The Cost of Government

In today’s Washington Post Lawrence Summers demonstrates with mathematics that you can’t shrink the federal government – as long as (he doesn’t say) you don’t change the tasks you assign to it. True enough, if the government is still going to engage in “sustained deployments” of our military across the globe, and provide retirement income and health care to tens of millions of people, then the size of government isn’t going to shrink. But surely those are the issues we should be debating.

Michael Cannon below notes another key point in Summers’s argument:

[I]ncreases in the price of what the federal government buys relative to what the private sector buys will inevitably raise the cost of state involvement in the economy. Since the early 1980s the price of hospital care and higher education has risen fivefold relative to the price of cars and clothing, and more than a hundredfold relative to the price of televisions.

I would elaborate on Michael’s response. The fact that “the price of hospital care and higher education” has risen much faster than the cost of other goods is not an exogenous variable. Why do those costs rise so much faster? Because the government purchases them, reducing or eliminating the normal effects of supply, demand, and competition. I wrote about this in a 1994 article reprinted in my book The Politics of Freedom responding to an argument made by the economist William Baumol and the scholar-statesman Daniel Patrick Moynihan:

Moynihan identifies a number of services afflicted with Baumol’s disease: “The services in question, which I call The Stagnant Services, included, most notably, health care, education, legal services, welfare programs for the poor, postal service, police protection, sanitation services, repair services … and others.” He points out that many of those are provided by government and posits that “activities with cost disease migrate to the public sector.”

But maybe he has it backwards. Maybe activities that migrate to the public sector become afflicted with cost disease. The conservative magazine National Review, which, surprisingly, seems to accept Moynihan’s thesis, has inadvertently supplied us with some evidence on this point.

Ed Rubinstein, National Review’s economic analyst, writes, “For more than three decades health-care spending has grown faster than national income… . The trend in health-care costs is no different from that of other services.” He cites education and auto repair as examples. However, the numbers Rubinstein provides don’t support his–or Moynihan’s–point. Look at the accompanying figure.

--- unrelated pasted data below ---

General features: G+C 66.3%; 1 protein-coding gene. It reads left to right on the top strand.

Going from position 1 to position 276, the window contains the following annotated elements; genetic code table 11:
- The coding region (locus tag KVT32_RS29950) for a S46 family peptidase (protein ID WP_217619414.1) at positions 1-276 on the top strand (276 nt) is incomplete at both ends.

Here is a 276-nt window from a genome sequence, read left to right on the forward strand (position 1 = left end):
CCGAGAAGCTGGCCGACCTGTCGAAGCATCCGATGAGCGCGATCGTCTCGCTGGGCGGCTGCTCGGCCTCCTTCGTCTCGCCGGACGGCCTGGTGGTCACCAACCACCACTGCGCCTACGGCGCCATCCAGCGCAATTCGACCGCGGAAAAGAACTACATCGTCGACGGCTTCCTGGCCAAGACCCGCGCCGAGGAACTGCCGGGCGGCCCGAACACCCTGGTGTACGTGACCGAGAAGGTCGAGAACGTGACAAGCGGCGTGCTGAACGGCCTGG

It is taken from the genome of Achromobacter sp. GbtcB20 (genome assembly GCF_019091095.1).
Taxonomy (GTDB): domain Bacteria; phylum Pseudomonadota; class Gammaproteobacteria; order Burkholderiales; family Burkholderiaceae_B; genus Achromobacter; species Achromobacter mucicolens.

The cost of auto repair, a service provided almost entirely in the private sector, has barely outpaced inflation. The cost of medical care increased twice as fast as inflation. Government’s share of medical spending increased from 33 percent in 1960, when the chart begins, to 53 percent in 1990. Meanwhile, the cost of education, almost entirely provided by government, increased three times as fast as inflation–despite the constant complaints about underfunded schools.

The lesson is clear: Services provided by government are afflicted with Baumol’s disease in spades. Services provided in the private sector, where people spend their own money, are much less likely to soar in cost.

Medical care is a good area in which to test this theory because over the past 30 years it has been paid for in three different ways: out-of-pocket spending by consumers; insurance payments, mostly provided by employers; and government payments. As out-of-pocket spending declines in importance, medical inflation heats up. And private-sector spending on medical care rose only 1.3 percent a year between 1960 and 1990, while government spending rose more than three times as fast–4.3 percent a year.

When services are provided privately, and consumers can decide whether to purchase them, or choose another provider, or do without, there’s a powerful incentive to improve productivity and keep costs down. Stagnant productivity in government-run services reflects not so much Baumol’s disease as what we might call Clinton’s disease, the notion—even now, in 1994—that government can provide services more efficiently and cost-effectively than can the marketplace.

Now, I think Larry Summers knows this. He knows that when consumers don’t face full costs for services, they tend to consume more of them without worrying about the cost. So he knows that these costs could come down, if only we moved these services into the market, or at least found ways to get consumers directly concerned with costs. He should rethink his claims about the inevitability of more expensive government. These realities are in fact choices, decisions that voters and taxpayers can change.